Elements of Effective Addiction Treatment
Addiction is a complicate, but treatable disease. Abusing drugs or alcohol alters the brain roles and the effects tend to linger already after ceasing to use the substance. It can have a gripping impact on the addict leaving him or her in a terrible state, with only consistent treatment being the only cure.
Detox treatment helps addicts in quitting and overcoming compulsive drug seeking inclination and bring about long-term sobriety. Treatment can occur in a variety of settings with different tenure and techniques. Drug addiction treatment could be medications, behavioral therapies and sometimes a combination of both. There are a variety of evidence-based programs to treat addiction and it depends a lot on the individual.
Let’s take a look at the factors that make an addiction treatment effective and long-term:
Treatment should be easily obtainable
Early intervention is the meaningful and addiction treatment should be easily easy to reach. If an addict is unable to find an appropriate detox treatment early on, chances are that the addiction will deteriorate requiring more complicate treatment procedures in the future. Finding a reputable detox center in the vicinity is paramount. Whether it is the rapid detox centers or the traditional rehab facilities, seeking treatment at the earliest is most important.
A good treatment program is all-encompassing
In order to be effective, an addiction treatment approach cannot be lopsided. It has to address more than just the drug abuse. An effective addiction treatment program considers any associated medical, psychological, social, vocational, and legal problems of the addict.
Completing the de-addiction treatment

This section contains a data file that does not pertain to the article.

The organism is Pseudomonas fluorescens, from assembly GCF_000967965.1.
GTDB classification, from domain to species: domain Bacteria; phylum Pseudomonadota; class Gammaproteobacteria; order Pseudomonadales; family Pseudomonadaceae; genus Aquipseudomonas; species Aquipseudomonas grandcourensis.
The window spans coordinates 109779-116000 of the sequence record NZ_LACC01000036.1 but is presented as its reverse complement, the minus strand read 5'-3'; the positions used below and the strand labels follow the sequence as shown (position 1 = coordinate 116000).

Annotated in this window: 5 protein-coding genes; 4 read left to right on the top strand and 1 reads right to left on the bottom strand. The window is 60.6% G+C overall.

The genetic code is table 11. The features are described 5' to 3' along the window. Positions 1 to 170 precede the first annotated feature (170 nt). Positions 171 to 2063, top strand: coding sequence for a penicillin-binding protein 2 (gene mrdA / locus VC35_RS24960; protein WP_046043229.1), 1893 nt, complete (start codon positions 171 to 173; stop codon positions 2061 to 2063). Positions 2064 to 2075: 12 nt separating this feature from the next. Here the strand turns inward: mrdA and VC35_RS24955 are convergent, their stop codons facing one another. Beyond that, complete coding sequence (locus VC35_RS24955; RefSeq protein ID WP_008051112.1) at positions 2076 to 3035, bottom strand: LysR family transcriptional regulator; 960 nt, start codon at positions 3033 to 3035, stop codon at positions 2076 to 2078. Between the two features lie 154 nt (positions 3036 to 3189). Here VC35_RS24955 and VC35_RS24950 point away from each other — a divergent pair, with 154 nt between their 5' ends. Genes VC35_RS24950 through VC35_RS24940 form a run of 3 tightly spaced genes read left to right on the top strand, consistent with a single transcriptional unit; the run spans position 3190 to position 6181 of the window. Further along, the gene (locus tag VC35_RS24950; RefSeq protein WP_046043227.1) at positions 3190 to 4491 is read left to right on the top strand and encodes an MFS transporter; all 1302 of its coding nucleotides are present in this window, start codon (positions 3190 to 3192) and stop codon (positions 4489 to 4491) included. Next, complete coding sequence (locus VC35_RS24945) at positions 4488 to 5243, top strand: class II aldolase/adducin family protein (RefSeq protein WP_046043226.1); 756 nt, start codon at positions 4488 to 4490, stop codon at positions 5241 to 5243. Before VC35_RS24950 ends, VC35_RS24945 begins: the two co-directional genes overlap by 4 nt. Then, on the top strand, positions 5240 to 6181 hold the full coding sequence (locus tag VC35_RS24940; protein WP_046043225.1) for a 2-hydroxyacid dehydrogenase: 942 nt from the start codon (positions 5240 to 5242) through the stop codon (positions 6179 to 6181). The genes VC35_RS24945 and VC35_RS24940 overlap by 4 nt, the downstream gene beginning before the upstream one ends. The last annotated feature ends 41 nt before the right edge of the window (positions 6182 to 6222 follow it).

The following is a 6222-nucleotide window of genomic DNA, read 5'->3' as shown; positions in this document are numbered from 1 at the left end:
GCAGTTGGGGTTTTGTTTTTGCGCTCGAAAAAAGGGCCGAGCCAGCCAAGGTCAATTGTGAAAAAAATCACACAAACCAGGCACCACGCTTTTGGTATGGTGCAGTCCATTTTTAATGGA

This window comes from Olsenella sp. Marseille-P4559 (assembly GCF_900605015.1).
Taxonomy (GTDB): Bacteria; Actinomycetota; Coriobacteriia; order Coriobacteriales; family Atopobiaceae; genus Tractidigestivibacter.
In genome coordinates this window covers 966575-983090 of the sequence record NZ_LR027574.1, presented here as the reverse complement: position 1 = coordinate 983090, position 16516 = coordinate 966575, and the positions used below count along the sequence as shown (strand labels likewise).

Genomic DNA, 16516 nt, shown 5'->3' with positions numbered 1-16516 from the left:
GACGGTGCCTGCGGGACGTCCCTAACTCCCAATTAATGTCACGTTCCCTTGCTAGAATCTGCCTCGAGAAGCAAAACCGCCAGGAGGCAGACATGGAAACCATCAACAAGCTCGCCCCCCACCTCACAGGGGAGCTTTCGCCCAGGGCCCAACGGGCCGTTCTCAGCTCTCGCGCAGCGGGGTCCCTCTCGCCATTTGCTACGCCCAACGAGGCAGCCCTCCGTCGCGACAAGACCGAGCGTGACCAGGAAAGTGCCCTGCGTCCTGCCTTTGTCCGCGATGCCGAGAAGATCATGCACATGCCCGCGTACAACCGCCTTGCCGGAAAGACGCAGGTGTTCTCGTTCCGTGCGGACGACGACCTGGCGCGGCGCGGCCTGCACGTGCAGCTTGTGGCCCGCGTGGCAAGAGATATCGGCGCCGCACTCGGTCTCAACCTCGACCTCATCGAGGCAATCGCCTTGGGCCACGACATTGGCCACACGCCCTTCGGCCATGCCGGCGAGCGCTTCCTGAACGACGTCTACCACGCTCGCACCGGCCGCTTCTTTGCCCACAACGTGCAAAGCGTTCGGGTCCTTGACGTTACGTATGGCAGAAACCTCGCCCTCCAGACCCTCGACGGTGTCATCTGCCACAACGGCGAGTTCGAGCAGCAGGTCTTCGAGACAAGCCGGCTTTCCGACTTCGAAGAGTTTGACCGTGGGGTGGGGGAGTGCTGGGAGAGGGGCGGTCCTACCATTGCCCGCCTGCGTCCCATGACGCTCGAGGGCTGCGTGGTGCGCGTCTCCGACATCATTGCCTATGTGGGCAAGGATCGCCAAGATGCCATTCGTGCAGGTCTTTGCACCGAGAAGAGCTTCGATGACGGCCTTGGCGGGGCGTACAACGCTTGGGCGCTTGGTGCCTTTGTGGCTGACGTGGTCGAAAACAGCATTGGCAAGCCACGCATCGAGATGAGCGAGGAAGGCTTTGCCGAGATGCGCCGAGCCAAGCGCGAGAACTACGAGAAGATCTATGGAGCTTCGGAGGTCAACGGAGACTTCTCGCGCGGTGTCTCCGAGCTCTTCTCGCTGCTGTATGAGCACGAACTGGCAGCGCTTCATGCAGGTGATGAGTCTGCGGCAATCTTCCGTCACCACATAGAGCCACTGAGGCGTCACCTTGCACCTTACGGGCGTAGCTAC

“Remaining in treatment for an adequate period of time is basic,” according to the Principles of Drug Addiction Treatment (third edition), a research-based guide released by the National Institute on Drug Abuse (NIDA). “Research indicates that most addicted individuals need at the minimum 3 months in treatment to considerably reduce or stop their drug use and that the best outcomes occur with longer durations of treatment,” it says.
All-round sustain for the addict
The NIDA guideline says, “Treatment does not need to be voluntary to be effective. Sanctions or enticements from family, employment settings, and/or the criminal justice system can considerably increase treatment entry, retention rates, and the ultimate success of drug treatment interventions.” Encouraging the addict and bringing him or her to the treatment level is the first important step, the rest will definitely follow suit.
Treatment of dual diagnosis
Sometimes an addict might be experiencing from a co-occurring mental condition in addition. Treating only the addiction without intervening the mental condition would not provide the desired outcome. Most relapses are a resultant outcome of this negligence. “Because drug abuse and addiction – both of which are mental disorders – often co-occur with other mental illnesses, patients presenting with one condition should be assessed for the other(s),” according to the NIDA guideline.
It is the call of the doctors and treatment specialists to decide on the treatment procedure by studying individual profiles of the addicts. Whether it is behavioral therapy, including individual, family, and group counseling, or medication, the treating doctors are the best estimate of the condition.
Medications are also an important component of drug treatment for many patients and are usually combined with counseling and other behavioral therapies. Some of the most commonly administered medicines include methadone, buprenorphine, and naltrexone.